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Barry Lowe

The Day of the Cliffords

He thought it was the end of the world…but it was just the beginning.

The teenage Clifford brothers, Jerry and Matt, spell trouble when they begin spending their summer holidays next door to fellow teen Sam Dempsey. Sam and Jerry become inseparable, Sam developing a romantic crush on his best friend, although they share a guilty secret that will eventually tear their friendship apart. Matt and Jerry’s sibling rivalry for Sam’s friendship leads inevitably to disaster. Can anything be salvaged when Sam meets the brothers ten years later?

eBook Cover Price: 0.99

Length:  94 pdf Pages / 18060 words

Gay,  Romance, Drama

Heat rating: 3


When a day that you happen to know is Saturday starts off by sounding like the end of the world, there is something seriously wrong somewhere. The noise woke me from a troubled sleep. I was exhausted from weeks of stress. The previous day I’d buried my nan, the woman who had brought me up after the accident that claimed my parents when I was a little nipper of ten. I have scant memory of my parents; the woman holding me in her arms in the only photographs I have of them is a stranger, the man giving me a piggy back in another even more so because the occasions on which he had time to play with me were fewer. They were the two people who brought me into the world, but it was my nan who brought me up.

THE EXCESSIVE noise from the party next door was beginning to give me a headache. I’m as big a party animal as anyone else but enough is enough. I was surprised no one had called the cops as yet although knowing the local constabulary they would just pass the buck onto the local council rangers. I suspected, though, the locals had merely shut their windows and closed their curtains to damp down the sounds which were a common enough intrusion in the holiday season. I would have done the same had it not been for nan’s funeral. I wanted to grieve and that’s almost impossible with the thump of dance music. You need peace and quiet, a sense of calm, to grieve. What I had was David Bowie, T-Rex, The Bay City Rollers, and Blondie.

Sighing, I got out of bed, wrapping myself in the first loose-fitting clothing I came across and went outside to see if I could get them to lower the volume to a respectable level. I trudged around to their front door which, fortuitously for me, was open, as I doubt they would have heard me knock. I did try rapping my knuckles against the fibro wall next to the door but it was to no avail. I repeated the exercise adding a shout of ‘hello’ to the mix. After a few futile attempts to attract somebody’s attention, I gave up and pulled open the fly-screen door to enter the premises. Once inside, I stood watching a group of about a dozen people around my age hedonistically smoking, drinking, and chatting at the top of their voice in order to be heard over the raucous background soundtrack.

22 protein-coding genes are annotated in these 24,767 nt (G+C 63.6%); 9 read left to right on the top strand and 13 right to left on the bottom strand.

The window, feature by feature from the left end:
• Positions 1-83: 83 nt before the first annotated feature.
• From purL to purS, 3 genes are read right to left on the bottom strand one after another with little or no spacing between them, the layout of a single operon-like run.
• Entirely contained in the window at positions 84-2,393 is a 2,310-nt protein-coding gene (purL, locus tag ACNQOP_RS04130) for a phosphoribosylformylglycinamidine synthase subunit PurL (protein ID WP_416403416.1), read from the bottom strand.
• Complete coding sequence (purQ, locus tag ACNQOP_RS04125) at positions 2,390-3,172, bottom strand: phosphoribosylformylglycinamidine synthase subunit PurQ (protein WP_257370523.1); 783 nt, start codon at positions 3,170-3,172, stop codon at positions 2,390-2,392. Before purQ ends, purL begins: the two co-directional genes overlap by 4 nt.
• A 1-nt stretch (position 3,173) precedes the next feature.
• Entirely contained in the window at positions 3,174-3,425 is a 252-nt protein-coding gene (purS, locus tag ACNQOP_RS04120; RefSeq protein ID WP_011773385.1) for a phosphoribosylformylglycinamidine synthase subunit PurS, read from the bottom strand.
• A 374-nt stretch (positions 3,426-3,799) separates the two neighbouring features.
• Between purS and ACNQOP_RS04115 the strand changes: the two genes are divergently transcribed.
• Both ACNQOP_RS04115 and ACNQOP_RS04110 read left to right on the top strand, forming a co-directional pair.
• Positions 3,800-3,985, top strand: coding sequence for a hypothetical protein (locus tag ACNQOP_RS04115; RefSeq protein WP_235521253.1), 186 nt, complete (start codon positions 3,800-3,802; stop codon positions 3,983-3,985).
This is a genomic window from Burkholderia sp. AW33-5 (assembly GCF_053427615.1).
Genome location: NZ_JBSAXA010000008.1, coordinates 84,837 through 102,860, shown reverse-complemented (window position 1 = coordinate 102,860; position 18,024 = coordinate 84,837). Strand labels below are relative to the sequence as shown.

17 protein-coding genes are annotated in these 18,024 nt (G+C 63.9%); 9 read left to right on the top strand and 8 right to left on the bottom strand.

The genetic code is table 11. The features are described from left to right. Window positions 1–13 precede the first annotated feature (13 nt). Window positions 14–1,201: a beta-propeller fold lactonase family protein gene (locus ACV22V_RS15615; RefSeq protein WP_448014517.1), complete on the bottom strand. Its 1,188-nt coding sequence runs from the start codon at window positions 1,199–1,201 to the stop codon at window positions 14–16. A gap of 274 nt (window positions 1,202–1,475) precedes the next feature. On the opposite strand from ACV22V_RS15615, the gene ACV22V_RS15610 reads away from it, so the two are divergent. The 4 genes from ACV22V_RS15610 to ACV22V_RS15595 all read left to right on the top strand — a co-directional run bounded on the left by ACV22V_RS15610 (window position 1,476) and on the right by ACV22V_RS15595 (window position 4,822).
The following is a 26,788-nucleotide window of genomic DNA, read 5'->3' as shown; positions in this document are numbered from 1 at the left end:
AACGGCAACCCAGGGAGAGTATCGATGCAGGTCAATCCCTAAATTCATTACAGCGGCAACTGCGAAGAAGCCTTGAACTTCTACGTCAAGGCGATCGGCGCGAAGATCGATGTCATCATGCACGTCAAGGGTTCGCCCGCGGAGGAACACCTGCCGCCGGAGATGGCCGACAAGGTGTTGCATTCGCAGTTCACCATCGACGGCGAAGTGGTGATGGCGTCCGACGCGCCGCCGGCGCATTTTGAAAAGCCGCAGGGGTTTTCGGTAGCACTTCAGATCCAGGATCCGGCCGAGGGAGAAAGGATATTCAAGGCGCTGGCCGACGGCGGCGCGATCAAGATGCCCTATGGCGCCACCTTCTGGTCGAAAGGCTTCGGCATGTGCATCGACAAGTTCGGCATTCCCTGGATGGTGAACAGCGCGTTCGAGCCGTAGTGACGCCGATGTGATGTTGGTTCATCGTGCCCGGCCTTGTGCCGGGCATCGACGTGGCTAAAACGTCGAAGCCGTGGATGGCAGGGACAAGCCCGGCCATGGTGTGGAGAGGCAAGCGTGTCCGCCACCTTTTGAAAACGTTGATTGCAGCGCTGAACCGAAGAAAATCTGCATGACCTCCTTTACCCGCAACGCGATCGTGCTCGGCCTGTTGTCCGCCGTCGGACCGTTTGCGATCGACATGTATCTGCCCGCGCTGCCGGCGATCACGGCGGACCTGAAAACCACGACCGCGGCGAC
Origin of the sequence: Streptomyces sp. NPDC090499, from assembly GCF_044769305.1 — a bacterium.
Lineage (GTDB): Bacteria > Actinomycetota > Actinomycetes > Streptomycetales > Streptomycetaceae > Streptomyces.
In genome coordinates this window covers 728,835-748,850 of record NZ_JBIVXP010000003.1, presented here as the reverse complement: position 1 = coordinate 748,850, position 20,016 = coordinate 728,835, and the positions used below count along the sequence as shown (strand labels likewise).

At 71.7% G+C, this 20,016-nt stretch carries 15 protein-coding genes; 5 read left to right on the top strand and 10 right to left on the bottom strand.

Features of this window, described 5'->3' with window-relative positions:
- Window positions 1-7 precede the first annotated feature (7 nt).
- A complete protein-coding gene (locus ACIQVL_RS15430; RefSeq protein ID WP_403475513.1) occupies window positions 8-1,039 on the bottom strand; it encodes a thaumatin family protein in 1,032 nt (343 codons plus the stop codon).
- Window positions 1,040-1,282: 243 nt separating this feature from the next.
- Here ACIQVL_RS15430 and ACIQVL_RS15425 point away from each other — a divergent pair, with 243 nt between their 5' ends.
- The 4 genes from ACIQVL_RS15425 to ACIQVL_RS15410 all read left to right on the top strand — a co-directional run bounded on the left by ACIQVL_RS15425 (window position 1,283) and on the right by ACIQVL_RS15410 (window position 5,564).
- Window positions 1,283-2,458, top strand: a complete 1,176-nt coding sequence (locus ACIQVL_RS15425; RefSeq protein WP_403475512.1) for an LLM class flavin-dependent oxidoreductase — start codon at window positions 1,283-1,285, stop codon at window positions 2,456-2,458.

No one noticed me even after coughing loudly and again calling my greeting. There was only one solution. I went to the stereo to turn down the sound. Conversation stopped immediately and all eyes turned in my direction.

“What the…?” a male exclaimed from another room, the partygoers making way for his entrance. He glared at me for a moment. “Who the fuck are you?”

I was too startled to answer but I saw the look of recognition slowly filter across his face. “Oh my God.” We both said it at the same time.

The man staring at me open-mouthed was the last person I ever expected to see again. It was Jerry Clifford – as large as life and twice as gorgeous as I’d ever seen him before.

“What’s it been?” he asked.

“Ten years, give or take a week.”

One of the young women went to stand beside Jerry in an obvious act of proprietorship. Jerry put his arm around her shoulder as if to shield himself from any thoughts I might have about him. I had plenty. Jerry Clifford had been my first crush.

I was fourteen when I first met him. He and his younger brother, Matt, came up from the city to spend summer school holidays with the Fittons, their grandparents. That first year we were wary of each other. The ice had been broken by Matt wandering into our backyard in search of Pearl, the Fittons’ Staffordshire, who had a tendency to chase after nan’s chooks. The hens were given free access to the backyard during daylight hours to root through our small garden to pick off any bugs and snails that dared trespass on her veggies. At night they found safety inside their specially constructed shed enclosed by wire mesh. Every now and then Pearl would find a loose paling in the fence and squeeze her way through, wreaking havoc on the usual equanimity of the poor egg layers. Nan would usually scare Pearl away with the help of a large straw broom and a scream of, “Come and get your bloody dog,” directed at the Fittons’ house.